Increasingly, U.S. corporations such as Burger King Worldwide Inc. (NYSE: BKW), AbbVie Inc. (NYSE: ABBV) and Pfizer Inc. (NYSE: PFE) are using acquisitions to move their headquarters to countries with lower tax rates. As the popularity of the practice grows among public companies, middle-market companies are also considering the tactic. But the strategy is coming under fire from consumers and politicians.
Tax inversions have been a major driver in cross-border dealmaking, accounting for 66 percent of proposed outbound deals in 2014, up from just 1 percent in 2011, according to Thomson Reuters.
“Certainly, this year, we’ve seen more than ever,” says Frank Aquila of law firm Sullivan & Cromwell, adding that corporate acquirers see it as a way around the U.S. corporate tax rate of 35 percent. Switzerland, for example, boasts 8.5 percent.
Moving abroad is often considered in the multi-billion dollar market, but “inversions make sense conceptually for any company, regardless of size,” says Robert Profusek, global head of M&A at law firm Jones Day. “I do see inversions continuing as a part of the dealmaker’s tool kit, with a very low probability of legislative action to preempt them.”
Meanwhile, President Barack Obama has called for a new “economic patriotism” and denounced companies engaged in tax-inversion as “corporate deserters who denounce their citizenship to shield profits.”
Pressure from politicians has led some companies to back away from the strategy. Walgreen Co. (NYSE: WAG) had considered “re-domiciling” to Switzerland after it paid $15 billion in stock for Alliance Boots, a Swiss company that runs pharmacy stores in Europe, but opted to remain in Deerfield, Illinois, instead.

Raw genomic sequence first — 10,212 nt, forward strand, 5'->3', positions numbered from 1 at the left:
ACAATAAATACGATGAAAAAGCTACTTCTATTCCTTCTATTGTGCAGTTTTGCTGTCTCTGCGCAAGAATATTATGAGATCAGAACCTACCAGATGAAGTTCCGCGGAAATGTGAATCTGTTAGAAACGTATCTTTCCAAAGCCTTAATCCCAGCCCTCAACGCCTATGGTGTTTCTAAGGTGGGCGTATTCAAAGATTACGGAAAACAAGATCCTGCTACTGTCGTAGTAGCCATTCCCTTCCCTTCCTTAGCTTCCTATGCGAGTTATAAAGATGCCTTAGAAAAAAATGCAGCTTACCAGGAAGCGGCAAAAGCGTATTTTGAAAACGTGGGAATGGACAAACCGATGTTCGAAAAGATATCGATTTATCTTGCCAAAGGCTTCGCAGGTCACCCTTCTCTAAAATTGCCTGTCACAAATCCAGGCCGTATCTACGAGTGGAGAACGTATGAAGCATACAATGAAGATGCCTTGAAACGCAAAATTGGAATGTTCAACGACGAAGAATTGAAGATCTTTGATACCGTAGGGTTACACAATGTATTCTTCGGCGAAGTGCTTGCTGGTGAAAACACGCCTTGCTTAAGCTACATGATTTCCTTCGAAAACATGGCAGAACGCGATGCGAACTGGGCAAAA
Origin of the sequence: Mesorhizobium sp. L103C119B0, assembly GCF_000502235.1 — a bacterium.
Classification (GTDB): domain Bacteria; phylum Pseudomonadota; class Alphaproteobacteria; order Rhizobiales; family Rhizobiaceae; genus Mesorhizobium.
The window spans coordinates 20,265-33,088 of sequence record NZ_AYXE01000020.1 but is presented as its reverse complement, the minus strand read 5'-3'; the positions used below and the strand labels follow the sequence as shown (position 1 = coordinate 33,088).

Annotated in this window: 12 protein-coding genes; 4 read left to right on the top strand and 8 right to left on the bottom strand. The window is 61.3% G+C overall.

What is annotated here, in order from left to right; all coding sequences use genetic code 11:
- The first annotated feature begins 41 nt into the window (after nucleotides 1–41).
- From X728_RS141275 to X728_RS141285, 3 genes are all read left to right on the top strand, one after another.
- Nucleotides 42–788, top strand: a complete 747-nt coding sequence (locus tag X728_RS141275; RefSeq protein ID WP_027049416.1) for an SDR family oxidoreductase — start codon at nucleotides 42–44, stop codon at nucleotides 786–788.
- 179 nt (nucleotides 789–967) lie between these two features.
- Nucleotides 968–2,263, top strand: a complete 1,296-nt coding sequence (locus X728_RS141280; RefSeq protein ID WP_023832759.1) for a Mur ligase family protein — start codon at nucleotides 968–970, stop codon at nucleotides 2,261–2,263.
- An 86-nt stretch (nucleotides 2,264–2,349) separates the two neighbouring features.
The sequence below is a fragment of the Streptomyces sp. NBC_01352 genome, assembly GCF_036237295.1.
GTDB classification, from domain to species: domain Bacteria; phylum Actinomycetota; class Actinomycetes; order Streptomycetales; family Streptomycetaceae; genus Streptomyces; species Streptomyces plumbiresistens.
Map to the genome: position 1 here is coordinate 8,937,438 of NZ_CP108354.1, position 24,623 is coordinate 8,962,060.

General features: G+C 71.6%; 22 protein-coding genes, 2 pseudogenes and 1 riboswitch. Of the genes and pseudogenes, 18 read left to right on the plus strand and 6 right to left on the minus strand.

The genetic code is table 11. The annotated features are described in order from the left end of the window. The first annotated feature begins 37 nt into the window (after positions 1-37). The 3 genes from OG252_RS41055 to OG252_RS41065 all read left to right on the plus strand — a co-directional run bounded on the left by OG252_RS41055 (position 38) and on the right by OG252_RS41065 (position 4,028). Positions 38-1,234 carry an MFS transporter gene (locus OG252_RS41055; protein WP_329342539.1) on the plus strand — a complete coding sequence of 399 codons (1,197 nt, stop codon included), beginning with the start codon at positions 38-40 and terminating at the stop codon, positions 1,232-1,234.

“The populace has a great voice in the media,” says Michael Gibbons, managing director of Chicago investment bank Brown Gibbons Lang & Co. “If Walgreens became the poster child for the bad corporate guy,’ you might go to a CVS instead.”
Other U.S. companies have stayed the course. Miami-based Burger King agreed to buy Tim Hortons Inc. and move its headquarters to Canada, which has a corporate tax of 26.5 percent. Chicago-based AbbVie’s $54 billion acquisition of Shire plc (LON: SHP) in July will allow the buyer to reincorporate in Britain, reducing the company’s effective tax rate to 13 percent by 2016 from 22.6 percent in 2013. New York-based Pfizer, earlier this year, would have saved billions in U.S. taxes in a merger with London-based AstraZeneca (LON: AZN), but the deal collapsed.
Sen. Chuck Schumer (D-N.Y.) has outlined a proposal to make the economics of moving a headquarters overseas more difficult. And U.S. Treasury Department officials alongside Secretary Jacob Lew are urging Congress to take action quickly, as a wave of potential inversion deals are expected over the coming months.